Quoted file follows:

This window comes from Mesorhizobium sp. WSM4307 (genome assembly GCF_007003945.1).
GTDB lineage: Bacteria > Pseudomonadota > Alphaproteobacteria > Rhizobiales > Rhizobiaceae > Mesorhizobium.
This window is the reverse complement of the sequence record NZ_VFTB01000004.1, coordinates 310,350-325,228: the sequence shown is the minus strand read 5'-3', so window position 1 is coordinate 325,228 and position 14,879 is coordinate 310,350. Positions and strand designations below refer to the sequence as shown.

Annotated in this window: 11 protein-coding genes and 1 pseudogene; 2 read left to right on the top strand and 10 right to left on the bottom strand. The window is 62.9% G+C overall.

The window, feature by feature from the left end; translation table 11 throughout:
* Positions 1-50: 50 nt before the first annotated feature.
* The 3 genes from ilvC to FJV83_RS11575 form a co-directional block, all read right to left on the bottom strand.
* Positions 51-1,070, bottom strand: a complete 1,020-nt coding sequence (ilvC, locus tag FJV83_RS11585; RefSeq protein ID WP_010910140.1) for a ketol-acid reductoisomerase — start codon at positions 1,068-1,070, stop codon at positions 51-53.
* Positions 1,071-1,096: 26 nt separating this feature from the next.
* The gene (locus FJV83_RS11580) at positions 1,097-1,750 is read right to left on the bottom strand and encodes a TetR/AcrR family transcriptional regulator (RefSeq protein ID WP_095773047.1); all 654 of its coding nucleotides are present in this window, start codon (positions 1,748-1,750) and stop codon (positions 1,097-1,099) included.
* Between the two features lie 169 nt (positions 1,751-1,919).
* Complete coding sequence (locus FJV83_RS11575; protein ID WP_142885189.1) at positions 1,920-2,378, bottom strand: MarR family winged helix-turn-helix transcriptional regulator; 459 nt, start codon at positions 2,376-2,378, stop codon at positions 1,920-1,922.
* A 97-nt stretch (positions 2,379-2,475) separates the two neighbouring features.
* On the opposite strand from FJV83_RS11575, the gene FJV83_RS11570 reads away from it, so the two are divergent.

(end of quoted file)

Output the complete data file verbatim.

This window comes from Mesorhizobium sp. WSM4307 (genome assembly GCF_007003945.1).
GTDB lineage: Bacteria > Pseudomonadota > Alphaproteobacteria > Rhizobiales > Rhizobiaceae > Mesorhizobium.
This window is the reverse complement of the sequence record NZ_VFTB01000004.1, coordinates 310,350-325,228: the sequence shown is the minus strand read 5'-3', so window position 1 is coordinate 325,228 and position 14,879 is coordinate 310,350. Positions and strand designations below refer to the sequence as shown.

Annotated in this window: 11 protein-coding genes and 1 pseudogene; 2 read left to right on the top strand and 10 right to left on the bottom strand. The window is 62.9% G+C overall.

The window, feature by feature from the left end; translation table 11 throughout:
* Positions 1-50: 50 nt before the first annotated feature.
* The 3 genes from ilvC to FJV83_RS11575 form a co-directional block, all read right to left on the bottom strand.
* Positions 51-1,070, bottom strand: a complete 1,020-nt coding sequence (ilvC, locus tag FJV83_RS11585; RefSeq protein ID WP_010910140.1) for a ketol-acid reductoisomerase — start codon at positions 1,068-1,070, stop codon at positions 51-53.
* Positions 1,071-1,096: 26 nt separating this feature from the next.
* The gene (locus FJV83_RS11580) at positions 1,097-1,750 is read right to left on the bottom strand and encodes a TetR/AcrR family transcriptional regulator (RefSeq protein ID WP_095773047.1); all 654 of its coding nucleotides are present in this window, start codon (positions 1,748-1,750) and stop codon (positions 1,097-1,099) included.
* Between the two features lie 169 nt (positions 1,751-1,919).
* Complete coding sequence (locus FJV83_RS11575; protein ID WP_142885189.1) at positions 1,920-2,378, bottom strand: MarR family winged helix-turn-helix transcriptional regulator; 459 nt, start codon at positions 2,376-2,378, stop codon at positions 1,920-1,922.
* A 97-nt stretch (positions 2,379-2,475) separates the two neighbouring features.
* On the opposite strand from FJV83_RS11575, the gene FJV83_RS11570 reads away from it, so the two are divergent.